Since the feathers are white, apart from a few specks on the hackle and tail, the meat has no black marks.
A Delaware chicken’s robust body — thick muscles on the thighs and fleshy breast — makes it an excellent source of white meat.
Some people keep the Delaware breed for ornamental purposes. The thicker the plumage, the more attractive the bird appears.
You can rear these birds to add aesthetic value to your home.
The black specks on their necks and tails make them look striking.
These attractive features make the breed outstanding during exhibitions.
Behavior and Temperament
This chicken breed is active and alert. Maybe these traits arise from their origins: where they were left to loiter on the homestead.
The Delaware chicken excels at staying alert and guarding its young ones against predators. Their attentive and proactive nature may give you the illusion of a hostile breed.
Contrary to many people’s first impression, a Delaware chicken is friendly and calm, especially when it feels safe.
When you mix Delaware chicken with other breeds, they tend to be independent. However, they are gentle and always avoid conflicts.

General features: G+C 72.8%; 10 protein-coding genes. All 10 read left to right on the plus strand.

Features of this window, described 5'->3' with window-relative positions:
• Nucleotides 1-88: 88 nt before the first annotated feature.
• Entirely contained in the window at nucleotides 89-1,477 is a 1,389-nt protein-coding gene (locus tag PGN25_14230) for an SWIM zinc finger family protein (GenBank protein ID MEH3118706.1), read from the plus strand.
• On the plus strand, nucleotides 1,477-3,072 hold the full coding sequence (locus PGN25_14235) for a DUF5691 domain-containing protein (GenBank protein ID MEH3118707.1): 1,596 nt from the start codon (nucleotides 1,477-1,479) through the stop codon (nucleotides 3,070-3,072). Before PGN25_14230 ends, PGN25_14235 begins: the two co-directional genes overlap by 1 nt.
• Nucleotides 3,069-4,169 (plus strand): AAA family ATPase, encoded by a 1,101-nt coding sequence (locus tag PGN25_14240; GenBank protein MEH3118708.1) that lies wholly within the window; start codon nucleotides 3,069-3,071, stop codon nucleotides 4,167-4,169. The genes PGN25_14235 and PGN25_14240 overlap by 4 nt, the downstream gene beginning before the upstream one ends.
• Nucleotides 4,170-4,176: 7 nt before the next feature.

Another unique trait of the Delaware chicken,n when mixed with other breed,s is the tendency to roost last. Many farmers associate this trait with the birds’ protective nature.
They also like foraging, which may also make them roost last.
If you feed the Delaware chicken well and ensure they stay in a predator-free environment, their lifespan exceeds five years.
However, the breed may succumb to unfavorable conditions, such as
- Extreme temperatures (low and high)
- Lack of enough food
- Mites, worms, and lice
- Predator attacks
You can manage the above conditions and help your flock to stay healthy.
Hatching and Raising Delaware Chickens
The Delaware chicken is active and alert. When the time for brooding comes, the hen spends most of its day sitting on the eggs.
After hatching, the mother guards its chicks and feeds them until they mature.
If the hen is not there or you want to hatch many eggs, an incubator comes in handy.
When you use an incubator, ensure you maintain proper hygiene and set the right temperature for maximum hatching.
Rearing chicks after hatching is the demanding part of Delaware chicken husbandry. If done wrong, you may lose all your chicks to diseases and starvation or end up with an unhealthy flock.
The following routine practices are crucial when raising the Delaware chicken.
Protein crumble starter feed is ideal for Delaware chicks for the first two months after hatching.
Start with a 24% concentration for the first six weeks to enhance development and growth.
In addition to protein, the chicks need clean water for drinking throughout the day. Avail a controlled amount and replace when contaminated.